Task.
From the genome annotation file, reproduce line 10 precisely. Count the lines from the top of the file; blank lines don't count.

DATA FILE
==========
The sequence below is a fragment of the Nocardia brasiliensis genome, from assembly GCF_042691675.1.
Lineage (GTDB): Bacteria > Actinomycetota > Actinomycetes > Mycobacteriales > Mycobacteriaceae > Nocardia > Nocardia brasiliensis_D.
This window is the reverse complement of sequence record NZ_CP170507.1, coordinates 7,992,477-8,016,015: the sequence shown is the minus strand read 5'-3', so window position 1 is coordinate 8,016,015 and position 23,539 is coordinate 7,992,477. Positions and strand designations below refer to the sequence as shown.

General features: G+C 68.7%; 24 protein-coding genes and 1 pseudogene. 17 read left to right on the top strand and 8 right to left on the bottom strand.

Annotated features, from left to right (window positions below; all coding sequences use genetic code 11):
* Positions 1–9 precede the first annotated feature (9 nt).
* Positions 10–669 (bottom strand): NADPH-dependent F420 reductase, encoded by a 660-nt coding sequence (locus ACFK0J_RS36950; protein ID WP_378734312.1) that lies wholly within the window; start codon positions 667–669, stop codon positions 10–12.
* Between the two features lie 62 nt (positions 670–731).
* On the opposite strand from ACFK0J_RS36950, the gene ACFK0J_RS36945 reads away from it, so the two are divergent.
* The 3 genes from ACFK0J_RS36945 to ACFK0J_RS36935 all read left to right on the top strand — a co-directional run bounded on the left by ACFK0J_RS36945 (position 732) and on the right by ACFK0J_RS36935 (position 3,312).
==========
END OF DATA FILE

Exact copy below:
* The 3 genes from ACFK0J_RS36945 to ACFK0J_RS36935 all read left to right on the top strand — a co-directional run bounded on the left by ACFK0J_RS36945 (position 732) and on the right by ACFK0J_RS36935 (position 3,312).